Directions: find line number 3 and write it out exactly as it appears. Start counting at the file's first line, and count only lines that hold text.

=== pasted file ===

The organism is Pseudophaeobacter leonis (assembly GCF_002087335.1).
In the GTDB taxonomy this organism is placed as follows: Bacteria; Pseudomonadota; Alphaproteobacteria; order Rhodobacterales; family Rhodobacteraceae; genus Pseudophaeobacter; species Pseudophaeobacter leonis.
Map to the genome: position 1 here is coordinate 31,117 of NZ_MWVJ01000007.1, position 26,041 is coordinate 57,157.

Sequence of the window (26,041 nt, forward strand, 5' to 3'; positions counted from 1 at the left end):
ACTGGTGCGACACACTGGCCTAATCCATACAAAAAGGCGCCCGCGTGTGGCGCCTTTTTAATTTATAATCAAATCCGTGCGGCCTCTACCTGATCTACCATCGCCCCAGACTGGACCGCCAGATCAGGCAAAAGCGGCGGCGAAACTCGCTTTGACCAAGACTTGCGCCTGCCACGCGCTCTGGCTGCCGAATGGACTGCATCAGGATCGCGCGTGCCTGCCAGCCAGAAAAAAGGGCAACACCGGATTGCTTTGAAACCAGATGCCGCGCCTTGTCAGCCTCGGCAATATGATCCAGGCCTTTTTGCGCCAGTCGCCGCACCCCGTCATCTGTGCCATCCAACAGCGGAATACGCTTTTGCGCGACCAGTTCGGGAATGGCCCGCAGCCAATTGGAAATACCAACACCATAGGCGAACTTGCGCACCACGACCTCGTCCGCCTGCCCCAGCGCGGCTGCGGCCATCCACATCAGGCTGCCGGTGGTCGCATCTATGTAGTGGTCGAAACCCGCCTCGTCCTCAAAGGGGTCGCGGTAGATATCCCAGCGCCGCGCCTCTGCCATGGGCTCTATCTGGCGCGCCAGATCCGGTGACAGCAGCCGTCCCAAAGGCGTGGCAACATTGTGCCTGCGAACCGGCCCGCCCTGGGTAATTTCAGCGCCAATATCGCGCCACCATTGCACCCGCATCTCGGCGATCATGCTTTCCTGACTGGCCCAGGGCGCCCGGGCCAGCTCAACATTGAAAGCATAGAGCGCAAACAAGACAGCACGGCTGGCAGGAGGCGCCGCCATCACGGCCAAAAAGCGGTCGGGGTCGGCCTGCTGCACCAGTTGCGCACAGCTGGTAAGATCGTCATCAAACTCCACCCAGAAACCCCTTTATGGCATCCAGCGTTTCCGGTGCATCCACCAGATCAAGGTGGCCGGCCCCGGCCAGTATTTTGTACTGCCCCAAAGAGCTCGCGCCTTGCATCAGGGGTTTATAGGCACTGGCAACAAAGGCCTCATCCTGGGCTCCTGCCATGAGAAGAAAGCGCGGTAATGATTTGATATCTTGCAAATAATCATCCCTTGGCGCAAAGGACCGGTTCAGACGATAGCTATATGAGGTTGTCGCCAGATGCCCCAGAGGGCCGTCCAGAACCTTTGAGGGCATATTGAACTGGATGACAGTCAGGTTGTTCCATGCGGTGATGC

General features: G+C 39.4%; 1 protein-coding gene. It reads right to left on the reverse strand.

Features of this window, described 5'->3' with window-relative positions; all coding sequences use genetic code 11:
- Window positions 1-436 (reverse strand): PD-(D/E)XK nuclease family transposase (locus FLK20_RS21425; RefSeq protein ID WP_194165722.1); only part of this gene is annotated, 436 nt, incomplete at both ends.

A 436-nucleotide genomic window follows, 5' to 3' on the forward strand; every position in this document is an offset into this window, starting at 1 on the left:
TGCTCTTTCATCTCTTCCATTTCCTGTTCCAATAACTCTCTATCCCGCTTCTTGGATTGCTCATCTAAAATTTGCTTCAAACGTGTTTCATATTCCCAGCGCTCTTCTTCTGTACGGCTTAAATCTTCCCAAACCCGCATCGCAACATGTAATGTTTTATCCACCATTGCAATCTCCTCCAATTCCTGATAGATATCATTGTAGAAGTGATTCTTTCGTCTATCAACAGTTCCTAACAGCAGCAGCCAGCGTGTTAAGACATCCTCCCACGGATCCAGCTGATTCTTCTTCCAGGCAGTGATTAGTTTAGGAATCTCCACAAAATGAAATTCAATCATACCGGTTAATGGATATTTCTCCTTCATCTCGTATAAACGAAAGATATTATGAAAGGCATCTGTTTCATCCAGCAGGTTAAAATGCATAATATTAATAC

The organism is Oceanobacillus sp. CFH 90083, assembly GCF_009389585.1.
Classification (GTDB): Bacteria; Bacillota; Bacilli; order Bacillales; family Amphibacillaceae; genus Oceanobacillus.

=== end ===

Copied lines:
Map to the genome: position 1 here is coordinate 31,117 of NZ_MWVJ01000007.1, position 26,041 is coordinate 57,157.